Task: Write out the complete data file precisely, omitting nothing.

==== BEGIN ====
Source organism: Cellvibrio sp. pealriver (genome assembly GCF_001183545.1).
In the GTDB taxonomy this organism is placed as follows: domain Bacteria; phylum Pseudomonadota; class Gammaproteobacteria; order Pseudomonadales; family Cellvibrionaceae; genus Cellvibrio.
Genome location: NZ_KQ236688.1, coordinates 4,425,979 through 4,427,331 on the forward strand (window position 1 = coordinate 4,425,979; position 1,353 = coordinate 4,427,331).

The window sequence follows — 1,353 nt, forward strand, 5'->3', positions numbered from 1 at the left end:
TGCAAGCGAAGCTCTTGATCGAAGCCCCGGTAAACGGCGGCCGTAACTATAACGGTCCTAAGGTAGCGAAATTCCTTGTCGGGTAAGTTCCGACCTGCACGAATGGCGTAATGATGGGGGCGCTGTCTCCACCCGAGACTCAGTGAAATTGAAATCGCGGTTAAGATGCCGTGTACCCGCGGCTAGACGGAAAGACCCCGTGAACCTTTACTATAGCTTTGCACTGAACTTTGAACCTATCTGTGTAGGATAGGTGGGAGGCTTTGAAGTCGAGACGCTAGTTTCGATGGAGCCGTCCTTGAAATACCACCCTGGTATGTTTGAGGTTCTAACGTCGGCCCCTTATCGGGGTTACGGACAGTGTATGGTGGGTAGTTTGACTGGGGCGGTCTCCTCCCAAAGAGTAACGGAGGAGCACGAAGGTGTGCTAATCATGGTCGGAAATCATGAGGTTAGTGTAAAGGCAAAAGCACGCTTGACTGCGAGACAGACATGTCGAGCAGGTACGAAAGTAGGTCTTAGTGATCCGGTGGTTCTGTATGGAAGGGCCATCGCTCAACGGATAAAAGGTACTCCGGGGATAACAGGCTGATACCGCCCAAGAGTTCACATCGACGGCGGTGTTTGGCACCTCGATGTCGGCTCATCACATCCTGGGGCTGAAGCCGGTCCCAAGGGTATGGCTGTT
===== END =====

Source organism: Cellvibrio sp. pealriver (genome assembly GCF_001183545.1).
In the GTDB taxonomy this organism is placed as follows: domain Bacteria; phylum Pseudomonadota; class Gammaproteobacteria; order Pseudomonadales; family Cellvibrionaceae; genus Cellvibrio.
Genome location: NZ_KQ236688.1, coordinates 4,425,979 through 4,427,331 on the forward strand (window position 1 = coordinate 4,425,979; position 1,353 = coordinate 4,427,331).

The window sequence follows — 1,353 nt, forward strand, 5'->3', positions numbered from 1 at the left end:
TGCAAGCGAAGCTCTTGATCGAAGCCCCGGTAAACGGCGGCCGTAACTATAACGGTCCTAAGGTAGCGAAATTCCTTGTCGGGTAAGTTCCGACCTGCACGAATGGCGTAATGATGGGGGCGCTGTCTCCACCCGAGACTCAGTGAAATTGAAATCGCGGTTAAGATGCCGTGTACCCGCGGCTAGACGGAAAGACCCCGTGAACCTTTACTATAGCTTTGCACTGAACTTTGAACCTATCTGTGTAGGATAGGTGGGAGGCTTTGAAGTCGAGACGCTAGTTTCGATGGAGCCGTCCTTGAAATACCACCCTGGTATGTTTGAGGTTCTAACGTCGGCCCCTTATCGGGGTTACGGACAGTGTATGGTGGGTAGTTTGACTGGGGCGGTCTCCTCCCAAAGAGTAACGGAGGAGCACGAAGGTGTGCTAATCATGGTCGGAAATCATGAGGTTAGTGTAAAGGCAAAAGCACGCTTGACTGCGAGACAGACATGTCGAGCAGGTACGAAAGTAGGTCTTAGTGATCCGGTGGTTCTGTATGGAAGGGCCATCGCTCAACGGATAAAAGGTACTCCGGGGATAACAGGCTGATACCGCCCAAGAGTTCACATCGACGGCGGTGTTTGGCACCTCGATGTCGGCTCATCACATCCTGGGGCTGAAGCCGGTCCCAAGGGTATGGCTGTT